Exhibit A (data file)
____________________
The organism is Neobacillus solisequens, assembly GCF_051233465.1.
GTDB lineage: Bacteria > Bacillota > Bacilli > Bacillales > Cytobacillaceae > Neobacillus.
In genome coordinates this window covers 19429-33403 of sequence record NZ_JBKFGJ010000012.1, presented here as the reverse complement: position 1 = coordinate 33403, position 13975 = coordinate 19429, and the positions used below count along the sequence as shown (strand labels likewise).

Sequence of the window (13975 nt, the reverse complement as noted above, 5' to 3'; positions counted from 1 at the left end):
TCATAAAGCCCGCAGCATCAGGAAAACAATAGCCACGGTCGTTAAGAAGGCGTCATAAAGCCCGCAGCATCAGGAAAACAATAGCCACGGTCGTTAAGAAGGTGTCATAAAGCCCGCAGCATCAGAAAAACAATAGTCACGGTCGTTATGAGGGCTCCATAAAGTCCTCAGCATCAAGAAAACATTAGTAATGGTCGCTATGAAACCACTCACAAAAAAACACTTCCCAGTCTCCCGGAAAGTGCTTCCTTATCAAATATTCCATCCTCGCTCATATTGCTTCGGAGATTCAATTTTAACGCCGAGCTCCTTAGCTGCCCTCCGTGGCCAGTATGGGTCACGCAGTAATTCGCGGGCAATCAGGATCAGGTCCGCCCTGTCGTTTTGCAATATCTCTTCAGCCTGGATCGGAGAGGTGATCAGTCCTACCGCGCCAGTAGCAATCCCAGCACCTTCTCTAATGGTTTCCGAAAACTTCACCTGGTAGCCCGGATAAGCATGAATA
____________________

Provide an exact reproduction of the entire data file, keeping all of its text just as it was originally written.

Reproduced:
The organism is Neobacillus solisequens, assembly GCF_051233465.1.
GTDB lineage: Bacteria > Bacillota > Bacilli > Bacillales > Cytobacillaceae > Neobacillus.
In genome coordinates this window covers 19429-33403 of sequence record NZ_JBKFGJ010000012.1, presented here as the reverse complement: position 1 = coordinate 33403, position 13975 = coordinate 19429, and the positions used below count along the sequence as shown (strand labels likewise).

Sequence of the window (13975 nt, the reverse complement as noted above, 5' to 3'; positions counted from 1 at the left end):
TCATAAAGCCCGCAGCATCAGGAAAACAATAGCCACGGTCGTTAAGAAGGCGTCATAAAGCCCGCAGCATCAGGAAAACAATAGCCACGGTCGTTAAGAAGGTGTCATAAAGCCCGCAGCATCAGAAAAACAATAGTCACGGTCGTTATGAGGGCTCCATAAAGTCCTCAGCATCAAGAAAACATTAGTAATGGTCGCTATGAAACCACTCACAAAAAAACACTTCCCAGTCTCCCGGAAAGTGCTTCCTTATCAAATATTCCATCCTCGCTCATATTGCTTCGGAGATTCAATTTTAACGCCGAGCTCCTTAGCTGCCCTCCGTGGCCAGTATGGGTCACGCAGTAATTCGCGGGCAATCAGGATCAGGTCCGCCCTGTCGTTTTGCAATATCTCTTCAGCCTGGATCGGAGAGGTGATCAGTCCTACCGCGCCAGTAGCAATCCCAGCACCTTCTCTAATGGTTTCCGAAAACTTCACCTGGTAGCCCGGATAAGCATGAATA